The mixed news, for you, is that, if you run for President in 2016, your popularity, resume, connections and money will make it virtually impossible for any relatively unknown Democratic primary competitor to provide serious competition or pressure on your positioning, although you will suffer from widespread resentment (conscious and unconscious) of, and expectations unsatisfied by, your effectively uncontested ‘coronation’.

    The bad news, for you, is that I might feel a duty to run against you, and that I would have enough name recognition, experience, money and connections to get on every primary ballot and to remind every Democratic voter that:

    (a)    You were wrong and I was right on W’s Iraq invasion – and your current positions are more broadly militaristic;

    (b)    You are less critical of the surveillance-industry complex’s activities, autonomy and secrecy than of the individuals who blow the whistle on them – the opposite of my comments that "what [Snowden] revealed in the course of violating important laws included violations of the US constitution that were way more serious than the crimes he committed.;

    (c)    You are tepid and I am hotly for action against Climate Change – as Keystone XL and other tipping points loom;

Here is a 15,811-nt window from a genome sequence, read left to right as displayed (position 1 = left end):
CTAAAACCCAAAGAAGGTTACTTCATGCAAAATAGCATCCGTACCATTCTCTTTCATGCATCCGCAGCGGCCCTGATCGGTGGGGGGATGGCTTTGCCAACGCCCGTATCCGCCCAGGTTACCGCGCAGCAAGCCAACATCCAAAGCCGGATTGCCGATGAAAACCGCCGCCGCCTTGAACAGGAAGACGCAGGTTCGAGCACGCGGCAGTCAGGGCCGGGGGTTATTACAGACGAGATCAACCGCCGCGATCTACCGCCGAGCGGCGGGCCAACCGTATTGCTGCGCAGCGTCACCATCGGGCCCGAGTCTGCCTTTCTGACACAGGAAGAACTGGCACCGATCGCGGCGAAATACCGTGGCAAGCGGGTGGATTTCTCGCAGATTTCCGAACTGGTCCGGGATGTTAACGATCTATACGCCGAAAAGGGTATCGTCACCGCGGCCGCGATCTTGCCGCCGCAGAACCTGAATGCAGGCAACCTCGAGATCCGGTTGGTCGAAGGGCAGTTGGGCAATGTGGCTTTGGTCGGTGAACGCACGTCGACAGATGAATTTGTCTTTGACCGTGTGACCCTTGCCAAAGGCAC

(d)    Your big contributions come from the (now transparently) ‘heads-I-win-tails-you-lose’ lords of Wall Street, while mine would come more from technology-developing risk-taking princes of Silicon Valley. Most of the country now sees Wall Street as a big problem, while many still hope that Silicon Valley can be a big part of the solution.

    A candidacy by me could attract sufficient votes to seriously pressure you on these and other issues, and might deny you the nomination, especially if a candidacy by Barbara Lee attracted many Black voters and some “ready-for-a-woman” voters.

    I don’t want to run, and you wouldn’t either if you gave sufficient consideration to your attractive alternative path, which could include:
    (a)    Not subjecting your current popularity to the erosion of another campaign and Presidency (while probably increasing your popularity through your visible turning away from ambition and pride);